There’s the old adage that ‘age is but a number’. In travel, like many other sectors, there’s a clamour for the new and sexy millennial audience. The real value however is in the maturer market where a taste for adventure has never been stronger.
Observing the current clamour for appealing to millennials, you could be forgiven for assuming that we are living in a young person’s world. In the travel industry, experts talk endlessly about how these cash-rich go-getters behave, how to reach them and how to come up with more efficient ways to entice them to spend their impressive levels of disposable income.
Freshness and novelty have always provided more stimulation than comforting familiarity, so in this sense it is no surprise that marketing gurus and industry players are expending so much time and effort to dazzle millennials. However, a number of salient facts have been overlooked in the travel industry’s giddy rush to appeal to a younger demographic.
For instance, what exactly is a millennial? It can seem that the obsession with creating neat boxes for people has resulted in a wildly diverse group of individuals being bundled together as a way of making sense of the world. As if this wasn’t glaring enough, it turns out that the demographic most willing to spend money on travel are not your highflying whizz kids, but the rather less sexy segment of 55-year-olds and over.
“Millennials are money rich, but time poor,” comments Hamish Keith of EXO Travel. “55+ is still our core demographic. They are time and money rich. Their travel values are evolving as well as mind-sets stay younger for longer. Therefore they want similar experiences to millennials, but geared towards their age range. EXO embraces this.”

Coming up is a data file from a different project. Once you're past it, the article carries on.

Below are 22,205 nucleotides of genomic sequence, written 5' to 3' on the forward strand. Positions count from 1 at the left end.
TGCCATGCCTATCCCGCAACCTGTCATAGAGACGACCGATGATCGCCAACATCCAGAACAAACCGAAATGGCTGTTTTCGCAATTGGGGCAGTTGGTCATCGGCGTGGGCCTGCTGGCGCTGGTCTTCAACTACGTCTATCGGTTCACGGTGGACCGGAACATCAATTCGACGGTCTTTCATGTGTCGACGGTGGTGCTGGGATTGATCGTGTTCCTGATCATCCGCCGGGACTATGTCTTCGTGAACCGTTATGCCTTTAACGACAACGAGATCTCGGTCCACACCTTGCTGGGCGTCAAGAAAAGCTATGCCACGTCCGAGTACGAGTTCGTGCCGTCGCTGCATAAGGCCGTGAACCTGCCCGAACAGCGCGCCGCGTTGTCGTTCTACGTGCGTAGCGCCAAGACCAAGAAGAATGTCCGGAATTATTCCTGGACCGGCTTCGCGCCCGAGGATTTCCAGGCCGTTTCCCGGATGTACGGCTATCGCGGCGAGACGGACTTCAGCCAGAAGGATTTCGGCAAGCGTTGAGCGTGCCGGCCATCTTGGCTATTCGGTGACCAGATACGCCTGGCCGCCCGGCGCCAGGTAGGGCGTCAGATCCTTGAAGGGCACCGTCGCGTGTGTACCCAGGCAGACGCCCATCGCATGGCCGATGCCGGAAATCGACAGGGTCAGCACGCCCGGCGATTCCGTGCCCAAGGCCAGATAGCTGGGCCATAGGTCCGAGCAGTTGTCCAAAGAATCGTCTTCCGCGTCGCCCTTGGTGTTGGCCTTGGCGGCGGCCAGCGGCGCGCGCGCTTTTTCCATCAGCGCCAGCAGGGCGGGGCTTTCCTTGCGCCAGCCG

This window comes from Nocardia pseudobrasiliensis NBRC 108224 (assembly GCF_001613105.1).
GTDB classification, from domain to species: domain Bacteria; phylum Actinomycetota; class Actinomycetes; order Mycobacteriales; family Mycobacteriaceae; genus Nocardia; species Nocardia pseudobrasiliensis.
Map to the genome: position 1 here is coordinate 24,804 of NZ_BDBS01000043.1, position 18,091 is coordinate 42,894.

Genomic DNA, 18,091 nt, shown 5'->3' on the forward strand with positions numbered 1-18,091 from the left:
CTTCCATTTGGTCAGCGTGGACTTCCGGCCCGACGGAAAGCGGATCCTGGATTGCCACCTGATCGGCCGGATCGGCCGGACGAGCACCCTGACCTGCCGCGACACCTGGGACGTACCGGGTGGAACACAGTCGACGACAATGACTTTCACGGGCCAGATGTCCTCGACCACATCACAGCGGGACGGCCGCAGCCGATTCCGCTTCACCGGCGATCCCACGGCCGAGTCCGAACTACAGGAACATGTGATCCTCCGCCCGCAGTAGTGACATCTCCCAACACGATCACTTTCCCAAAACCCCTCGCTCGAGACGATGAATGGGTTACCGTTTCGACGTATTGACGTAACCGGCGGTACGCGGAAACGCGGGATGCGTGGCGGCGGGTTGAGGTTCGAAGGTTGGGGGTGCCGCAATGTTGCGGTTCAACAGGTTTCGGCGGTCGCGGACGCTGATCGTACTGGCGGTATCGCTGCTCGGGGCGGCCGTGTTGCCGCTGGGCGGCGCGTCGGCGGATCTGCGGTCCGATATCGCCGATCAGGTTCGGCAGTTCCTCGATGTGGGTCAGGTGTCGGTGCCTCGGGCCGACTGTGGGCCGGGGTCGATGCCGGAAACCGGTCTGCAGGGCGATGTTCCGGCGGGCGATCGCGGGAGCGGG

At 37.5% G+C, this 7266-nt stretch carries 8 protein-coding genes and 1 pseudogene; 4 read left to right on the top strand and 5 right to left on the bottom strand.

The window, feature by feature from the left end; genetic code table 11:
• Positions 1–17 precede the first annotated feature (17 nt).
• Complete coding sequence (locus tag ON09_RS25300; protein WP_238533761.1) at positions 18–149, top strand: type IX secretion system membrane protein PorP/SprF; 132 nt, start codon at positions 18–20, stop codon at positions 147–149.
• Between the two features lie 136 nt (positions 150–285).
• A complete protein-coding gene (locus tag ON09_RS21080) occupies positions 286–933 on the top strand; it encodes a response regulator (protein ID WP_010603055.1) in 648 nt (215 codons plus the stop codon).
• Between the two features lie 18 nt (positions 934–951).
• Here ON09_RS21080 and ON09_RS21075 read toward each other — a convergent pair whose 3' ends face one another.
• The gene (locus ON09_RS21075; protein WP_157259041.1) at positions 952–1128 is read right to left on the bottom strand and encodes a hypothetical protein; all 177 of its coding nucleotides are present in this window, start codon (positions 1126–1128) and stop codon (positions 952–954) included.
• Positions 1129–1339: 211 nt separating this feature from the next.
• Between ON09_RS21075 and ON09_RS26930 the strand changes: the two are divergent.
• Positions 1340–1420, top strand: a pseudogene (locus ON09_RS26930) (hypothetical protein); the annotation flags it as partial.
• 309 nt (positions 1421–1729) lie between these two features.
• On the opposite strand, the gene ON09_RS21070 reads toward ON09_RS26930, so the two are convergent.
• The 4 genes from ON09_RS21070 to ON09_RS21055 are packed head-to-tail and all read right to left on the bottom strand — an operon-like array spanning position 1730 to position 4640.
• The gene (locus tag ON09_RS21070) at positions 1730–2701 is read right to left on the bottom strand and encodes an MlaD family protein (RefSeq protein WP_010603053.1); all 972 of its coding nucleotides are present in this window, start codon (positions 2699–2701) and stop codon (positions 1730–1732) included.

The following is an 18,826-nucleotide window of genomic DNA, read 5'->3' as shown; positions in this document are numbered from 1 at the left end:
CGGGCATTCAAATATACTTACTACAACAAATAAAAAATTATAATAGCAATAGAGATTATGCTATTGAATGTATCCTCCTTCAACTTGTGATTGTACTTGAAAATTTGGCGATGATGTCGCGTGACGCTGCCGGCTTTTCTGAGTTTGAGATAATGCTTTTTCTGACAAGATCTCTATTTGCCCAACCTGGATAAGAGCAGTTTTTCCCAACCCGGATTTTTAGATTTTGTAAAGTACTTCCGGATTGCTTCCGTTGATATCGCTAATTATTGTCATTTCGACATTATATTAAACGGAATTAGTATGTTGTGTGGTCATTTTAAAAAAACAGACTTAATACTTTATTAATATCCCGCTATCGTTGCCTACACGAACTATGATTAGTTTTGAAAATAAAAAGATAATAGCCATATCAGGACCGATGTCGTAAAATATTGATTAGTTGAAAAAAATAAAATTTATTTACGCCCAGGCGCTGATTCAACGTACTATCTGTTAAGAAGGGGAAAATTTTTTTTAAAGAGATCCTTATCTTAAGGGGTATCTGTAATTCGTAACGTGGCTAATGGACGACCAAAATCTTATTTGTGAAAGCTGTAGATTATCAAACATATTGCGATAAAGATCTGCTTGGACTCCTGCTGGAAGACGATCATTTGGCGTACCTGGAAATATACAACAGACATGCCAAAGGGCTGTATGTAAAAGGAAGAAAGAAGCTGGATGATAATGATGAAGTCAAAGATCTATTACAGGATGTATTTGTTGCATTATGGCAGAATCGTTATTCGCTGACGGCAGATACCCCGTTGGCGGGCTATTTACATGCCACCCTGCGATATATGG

Exact figures are hard to come by, but it is true that older travellers have the edge when it comes to spending potential. In a report for the Guardian newspaper, Tom Goodwin asserts that the over-50s have 80% of the developed world’s wealth. What’s more, older travellers are becoming increasingly adventurous. While stereotypes of all-inclusive cruise trips and gentle hiking holidays linger, evidence suggests that adventure tourism is a growing market among seniors.
It has also been found that older travellers generally tend to display more customer loyalty. Obviously nobody – whatever their age – will countenance bad service or a disappointing experience, but companies that get the travel ingredients just right are likely to engender repeat business among older travellers. Another advantage targeting the senior segment affords is that older travellers have much more time on their hands. Instead of just a few small windows during the year, they can travel at any time and in any season – opening the door to an almost limitless spectrum of possibilities.